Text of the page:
For the past 27 years, President Omar al-Bashir and a small group of ruling elites has transformed Sudan into a violent kleptocracy. This group, as well as their enablers and facilitators, have amassed personal fortunes by looting the country’s considerable natural resource wealth and state assets. Attempts to disrupt the looting machine or hold government officials accountable are met with state violence and severe repression.
Armed conflict and mass atrocities drew the world’s attention to Darfur in 2003 and 2004. This conflict – which the United States government characterized as genocide in 2004 – resulted in the death of perhaps 300,000 people and the displacement of millions more. In 2009 the International Criminal Court issued a warrant for the arrest of Bashir, as well as several other government officials, and charged them with crimes against humanity. Prior to the conflict in Darfur, the Bashir government oversaw a bloody civil war between the North and South of Sudan. In 2005, combatants signed the Comprehensive Peace Agreement (CPA), which ended the Second Sudanese Civil War (1983–2005). The CPA also allowed a six-year period for the people of southern Sudan to determine whether they wished to remain part of Sudan. In 2011, Southern Sudan voted overwhelmingly to secede from Sudan, forming the independent country of South Sudan. That year also saw a new armed conflict emerge between the Government of Sudan and armed groups within South Kordofan and Blue Nile, two states bordering the new international border with South Sudan.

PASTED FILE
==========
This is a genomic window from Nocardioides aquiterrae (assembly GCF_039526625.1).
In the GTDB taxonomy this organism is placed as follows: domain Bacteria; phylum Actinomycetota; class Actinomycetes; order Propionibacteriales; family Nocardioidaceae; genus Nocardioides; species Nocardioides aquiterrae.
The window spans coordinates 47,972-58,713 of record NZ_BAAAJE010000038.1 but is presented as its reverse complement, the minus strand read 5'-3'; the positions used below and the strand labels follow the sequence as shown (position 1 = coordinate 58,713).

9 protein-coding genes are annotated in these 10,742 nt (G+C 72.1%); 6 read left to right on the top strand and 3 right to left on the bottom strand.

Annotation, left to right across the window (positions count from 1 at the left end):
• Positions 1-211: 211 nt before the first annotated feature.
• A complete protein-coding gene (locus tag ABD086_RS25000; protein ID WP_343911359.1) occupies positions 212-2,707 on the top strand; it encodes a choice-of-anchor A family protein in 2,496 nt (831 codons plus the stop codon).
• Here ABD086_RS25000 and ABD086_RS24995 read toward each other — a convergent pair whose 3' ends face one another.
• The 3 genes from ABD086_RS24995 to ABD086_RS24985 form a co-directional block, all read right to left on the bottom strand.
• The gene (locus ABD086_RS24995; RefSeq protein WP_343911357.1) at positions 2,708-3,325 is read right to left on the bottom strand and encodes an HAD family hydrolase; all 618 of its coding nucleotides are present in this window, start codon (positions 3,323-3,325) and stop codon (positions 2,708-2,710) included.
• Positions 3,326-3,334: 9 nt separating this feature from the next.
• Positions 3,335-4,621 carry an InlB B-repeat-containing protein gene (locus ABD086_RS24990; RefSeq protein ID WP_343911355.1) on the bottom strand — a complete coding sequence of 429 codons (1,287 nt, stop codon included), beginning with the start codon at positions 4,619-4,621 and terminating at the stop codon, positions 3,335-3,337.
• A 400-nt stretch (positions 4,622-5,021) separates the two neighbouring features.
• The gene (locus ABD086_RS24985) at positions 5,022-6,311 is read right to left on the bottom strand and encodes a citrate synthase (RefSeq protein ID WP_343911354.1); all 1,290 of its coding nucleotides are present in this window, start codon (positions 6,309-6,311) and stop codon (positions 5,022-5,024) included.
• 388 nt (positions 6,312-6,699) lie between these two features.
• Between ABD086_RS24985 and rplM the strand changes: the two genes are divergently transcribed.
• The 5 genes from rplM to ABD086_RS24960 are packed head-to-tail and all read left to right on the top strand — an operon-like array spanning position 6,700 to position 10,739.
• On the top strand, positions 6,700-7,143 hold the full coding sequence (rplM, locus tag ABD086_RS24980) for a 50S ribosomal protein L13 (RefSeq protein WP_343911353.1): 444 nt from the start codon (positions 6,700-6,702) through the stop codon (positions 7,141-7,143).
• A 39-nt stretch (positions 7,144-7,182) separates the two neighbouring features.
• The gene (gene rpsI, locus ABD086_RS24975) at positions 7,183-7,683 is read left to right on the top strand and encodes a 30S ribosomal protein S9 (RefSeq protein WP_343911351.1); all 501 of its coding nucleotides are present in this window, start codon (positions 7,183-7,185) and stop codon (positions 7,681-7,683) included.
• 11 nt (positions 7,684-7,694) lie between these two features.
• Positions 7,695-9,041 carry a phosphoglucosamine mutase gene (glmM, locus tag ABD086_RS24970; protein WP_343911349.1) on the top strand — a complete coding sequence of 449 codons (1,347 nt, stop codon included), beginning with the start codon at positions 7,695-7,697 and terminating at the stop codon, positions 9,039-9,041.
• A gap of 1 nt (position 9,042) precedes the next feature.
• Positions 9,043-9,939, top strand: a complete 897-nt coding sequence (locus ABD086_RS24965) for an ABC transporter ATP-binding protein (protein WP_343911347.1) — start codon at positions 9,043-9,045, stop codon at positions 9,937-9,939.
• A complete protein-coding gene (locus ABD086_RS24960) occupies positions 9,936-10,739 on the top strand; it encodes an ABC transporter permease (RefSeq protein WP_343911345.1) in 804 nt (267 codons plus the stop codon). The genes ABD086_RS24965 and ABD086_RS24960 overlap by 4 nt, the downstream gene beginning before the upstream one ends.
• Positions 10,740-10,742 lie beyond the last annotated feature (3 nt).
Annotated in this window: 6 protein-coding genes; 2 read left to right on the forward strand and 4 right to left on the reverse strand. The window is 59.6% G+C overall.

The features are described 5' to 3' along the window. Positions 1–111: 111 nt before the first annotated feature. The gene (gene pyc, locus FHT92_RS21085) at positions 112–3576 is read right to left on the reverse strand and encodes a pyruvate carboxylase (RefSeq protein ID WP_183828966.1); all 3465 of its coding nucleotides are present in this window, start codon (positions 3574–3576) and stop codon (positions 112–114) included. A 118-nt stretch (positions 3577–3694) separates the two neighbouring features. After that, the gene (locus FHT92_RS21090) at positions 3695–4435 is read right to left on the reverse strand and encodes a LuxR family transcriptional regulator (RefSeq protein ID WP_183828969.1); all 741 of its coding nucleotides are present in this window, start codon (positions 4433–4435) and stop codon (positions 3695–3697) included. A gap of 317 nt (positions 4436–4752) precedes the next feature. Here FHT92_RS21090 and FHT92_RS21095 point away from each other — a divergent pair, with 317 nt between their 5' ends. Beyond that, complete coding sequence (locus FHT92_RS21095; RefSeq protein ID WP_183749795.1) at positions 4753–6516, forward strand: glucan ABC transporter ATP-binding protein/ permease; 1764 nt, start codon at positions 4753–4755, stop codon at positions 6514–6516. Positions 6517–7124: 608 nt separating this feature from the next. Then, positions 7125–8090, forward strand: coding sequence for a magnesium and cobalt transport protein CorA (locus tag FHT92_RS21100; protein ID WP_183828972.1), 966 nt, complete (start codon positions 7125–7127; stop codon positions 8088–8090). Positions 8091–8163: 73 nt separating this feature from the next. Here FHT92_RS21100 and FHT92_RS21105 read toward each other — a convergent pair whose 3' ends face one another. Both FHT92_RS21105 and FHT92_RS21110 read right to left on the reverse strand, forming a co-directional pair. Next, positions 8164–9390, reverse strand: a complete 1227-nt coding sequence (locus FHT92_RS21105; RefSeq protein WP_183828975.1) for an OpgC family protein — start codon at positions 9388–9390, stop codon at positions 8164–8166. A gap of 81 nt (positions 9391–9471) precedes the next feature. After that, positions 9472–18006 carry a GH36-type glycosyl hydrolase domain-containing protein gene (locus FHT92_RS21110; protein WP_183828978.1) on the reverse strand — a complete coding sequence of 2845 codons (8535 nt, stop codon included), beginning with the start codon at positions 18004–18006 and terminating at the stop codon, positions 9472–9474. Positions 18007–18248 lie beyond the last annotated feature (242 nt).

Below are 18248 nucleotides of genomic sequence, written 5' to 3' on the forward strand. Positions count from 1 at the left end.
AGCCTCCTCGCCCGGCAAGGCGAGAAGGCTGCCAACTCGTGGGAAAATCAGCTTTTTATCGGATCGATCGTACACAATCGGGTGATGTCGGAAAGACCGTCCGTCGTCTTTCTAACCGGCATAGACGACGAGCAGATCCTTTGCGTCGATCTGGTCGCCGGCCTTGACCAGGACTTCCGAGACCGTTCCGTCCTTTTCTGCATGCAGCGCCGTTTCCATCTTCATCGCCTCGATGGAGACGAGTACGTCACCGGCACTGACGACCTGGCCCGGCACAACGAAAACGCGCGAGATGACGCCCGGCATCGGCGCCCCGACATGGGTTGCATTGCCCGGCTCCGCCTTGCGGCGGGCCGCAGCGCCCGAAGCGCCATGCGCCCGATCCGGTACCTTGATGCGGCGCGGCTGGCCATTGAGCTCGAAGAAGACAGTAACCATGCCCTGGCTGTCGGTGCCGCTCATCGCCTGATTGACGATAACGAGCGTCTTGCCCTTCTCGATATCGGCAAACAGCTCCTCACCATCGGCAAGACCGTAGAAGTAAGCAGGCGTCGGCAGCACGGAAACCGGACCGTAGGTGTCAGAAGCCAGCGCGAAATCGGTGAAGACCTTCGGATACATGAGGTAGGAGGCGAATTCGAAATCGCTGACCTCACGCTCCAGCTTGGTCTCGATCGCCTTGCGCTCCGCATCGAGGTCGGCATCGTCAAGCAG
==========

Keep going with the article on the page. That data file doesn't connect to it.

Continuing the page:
The secession of South Sudan caused a severe economic shock in Sudan, as the country lost nearly 75 percent of its oil reserves and 95 percent of its foreign currency reserves. Since 2011, the Sudanese government has continued to use severe repression and violence to neutralize political opposition and civil society, especially as the gross mismanagement of the country’s economy becomes a rallying point for protests and dissent. In 2017, Sudan remains mired by three active armed conflicts, a terrible human rights record, and recognition as one of the most corrupt countries in the world.
U.S. policy should aim to strengthen the hand of reformers in the civilian government while limiting the influence of the spoilers of reform and peace, principally those associated with the military and security services. To achieve these goals, economic and diplomatic pressures and incentives from the United States and the broader international community should be aimed at dismantling the violent kleptocratic elements that are still in place within Sudan’s kleptocratic system and that continue to threaten the success of Sudan’s transition. To that end, the U.S. government should undertake a more comprehensive and nuanced strategy than the approach it has pursued over the past 30 years, utilizing a combination of policy-based incentives and modernized financial pressures to support carefully benchmarked reforms. Additional information about The Enough Project’s policy recommendations for Sudan can be found here.